USPP personnel insisted to the IG that Barr's request did not affect their plans (a highly dubious assertion), but it was actually the Secret Service who initiated the park clearance. "At approximately 6:16 p.m., contrary to the operational plan and before the USPP gave the first dispersal warning, the Secret Service entered H Street from Madison Place … the Secret Service lieutenant later apologized for the early entry onto H Street during the operation but did not explain why it occurred." About seven minutes later the clearance began in earnest.
A very obvious question would be whether Barr, or someone else from the White House, ordered the Secret Service to start attacking the protesters. The IG did not even try to figure this out: "[We] did not seek to interview Attorney General William Barr, White House personnel, Federal Bureau of Prisons (BOP) officers, MPD personnel, or Secret Service personnel," it reads. The presence of the BOP is another giant question mark: "The USPP acting chief of police and the USPP incident commander told us they did not request the BOP's assistance and did not know who dispatched them to Lafayette Park on June 1." One wonders why they bothered even writing this report at all.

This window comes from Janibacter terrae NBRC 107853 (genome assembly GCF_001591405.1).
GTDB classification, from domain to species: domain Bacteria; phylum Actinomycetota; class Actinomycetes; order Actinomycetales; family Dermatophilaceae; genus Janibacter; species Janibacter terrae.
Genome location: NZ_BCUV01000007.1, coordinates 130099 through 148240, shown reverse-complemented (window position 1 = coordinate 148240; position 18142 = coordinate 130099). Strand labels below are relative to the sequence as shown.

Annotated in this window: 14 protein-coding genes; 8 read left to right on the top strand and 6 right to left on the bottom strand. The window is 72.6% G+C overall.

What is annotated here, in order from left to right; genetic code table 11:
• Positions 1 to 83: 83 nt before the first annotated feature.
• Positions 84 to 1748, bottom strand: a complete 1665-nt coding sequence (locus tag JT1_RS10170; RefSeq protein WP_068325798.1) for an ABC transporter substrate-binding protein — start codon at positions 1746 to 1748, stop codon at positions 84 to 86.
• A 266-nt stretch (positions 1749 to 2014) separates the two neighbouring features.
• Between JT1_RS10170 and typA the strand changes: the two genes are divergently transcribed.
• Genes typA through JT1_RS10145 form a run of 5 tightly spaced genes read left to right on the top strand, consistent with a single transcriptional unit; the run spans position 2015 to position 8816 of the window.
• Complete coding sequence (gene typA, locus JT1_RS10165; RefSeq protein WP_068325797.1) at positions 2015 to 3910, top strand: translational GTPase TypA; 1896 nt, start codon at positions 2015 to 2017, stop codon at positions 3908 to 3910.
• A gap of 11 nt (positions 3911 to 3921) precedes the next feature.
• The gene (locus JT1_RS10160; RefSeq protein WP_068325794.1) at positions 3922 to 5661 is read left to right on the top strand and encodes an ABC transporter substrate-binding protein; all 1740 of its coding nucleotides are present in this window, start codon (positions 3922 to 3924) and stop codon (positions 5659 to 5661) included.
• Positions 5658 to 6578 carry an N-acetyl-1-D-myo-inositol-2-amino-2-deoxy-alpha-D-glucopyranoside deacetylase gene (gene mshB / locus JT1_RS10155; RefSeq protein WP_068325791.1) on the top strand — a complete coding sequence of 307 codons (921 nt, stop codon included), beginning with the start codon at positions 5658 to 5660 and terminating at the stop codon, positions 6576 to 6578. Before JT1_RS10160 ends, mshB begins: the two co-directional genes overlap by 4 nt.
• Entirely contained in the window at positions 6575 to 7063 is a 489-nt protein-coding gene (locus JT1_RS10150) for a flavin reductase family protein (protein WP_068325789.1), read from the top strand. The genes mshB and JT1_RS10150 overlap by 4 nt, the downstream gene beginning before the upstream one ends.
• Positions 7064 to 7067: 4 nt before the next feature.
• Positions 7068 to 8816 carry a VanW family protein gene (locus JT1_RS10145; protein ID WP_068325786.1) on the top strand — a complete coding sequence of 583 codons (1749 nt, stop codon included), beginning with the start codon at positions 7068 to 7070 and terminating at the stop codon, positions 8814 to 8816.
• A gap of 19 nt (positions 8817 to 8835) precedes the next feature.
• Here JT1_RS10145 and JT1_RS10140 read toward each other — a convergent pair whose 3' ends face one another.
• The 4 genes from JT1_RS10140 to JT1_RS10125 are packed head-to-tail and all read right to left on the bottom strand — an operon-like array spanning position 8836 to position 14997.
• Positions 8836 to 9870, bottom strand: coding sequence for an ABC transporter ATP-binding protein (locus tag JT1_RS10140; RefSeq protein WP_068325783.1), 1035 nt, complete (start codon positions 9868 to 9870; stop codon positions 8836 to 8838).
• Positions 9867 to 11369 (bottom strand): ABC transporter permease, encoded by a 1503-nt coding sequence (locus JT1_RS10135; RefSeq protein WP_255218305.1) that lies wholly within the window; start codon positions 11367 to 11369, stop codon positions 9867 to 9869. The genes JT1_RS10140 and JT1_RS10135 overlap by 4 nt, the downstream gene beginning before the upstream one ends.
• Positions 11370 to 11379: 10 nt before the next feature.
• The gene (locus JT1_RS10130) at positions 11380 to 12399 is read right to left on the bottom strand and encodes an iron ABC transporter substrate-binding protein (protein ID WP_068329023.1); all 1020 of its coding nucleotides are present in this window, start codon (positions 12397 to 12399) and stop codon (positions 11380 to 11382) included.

A full accounting into the atrocity at Lafayette Park a year ago would require deposing all central participants, above all Barr, Trump, and the Secret Service leadership. Without that, it can't be taken as a definitive word on anything, end of discussion. Even then, its limited account shows that the police knew Trump was coming, and that Barr attempted to get them to speed up the clearance so it would be done before Trump came out.
One of the worst takes on the report (as usual these days) comes from Glenn Greenwald. "The IG's conclusion could not be clearer: the media narrative was false from start to finish," he writes on his Substack blog. To start with, it's important to be clear about the order of events. Greenwald, in what has become his signature style of duplicitous adverb-laden Trump apologia, accuses many journalists of consciously lying back then. "Watch how easily and often and aggressively and readily they just spread lies," he writes of a CNN segment with Erin Burnett and Don Lemon from the day of the assault.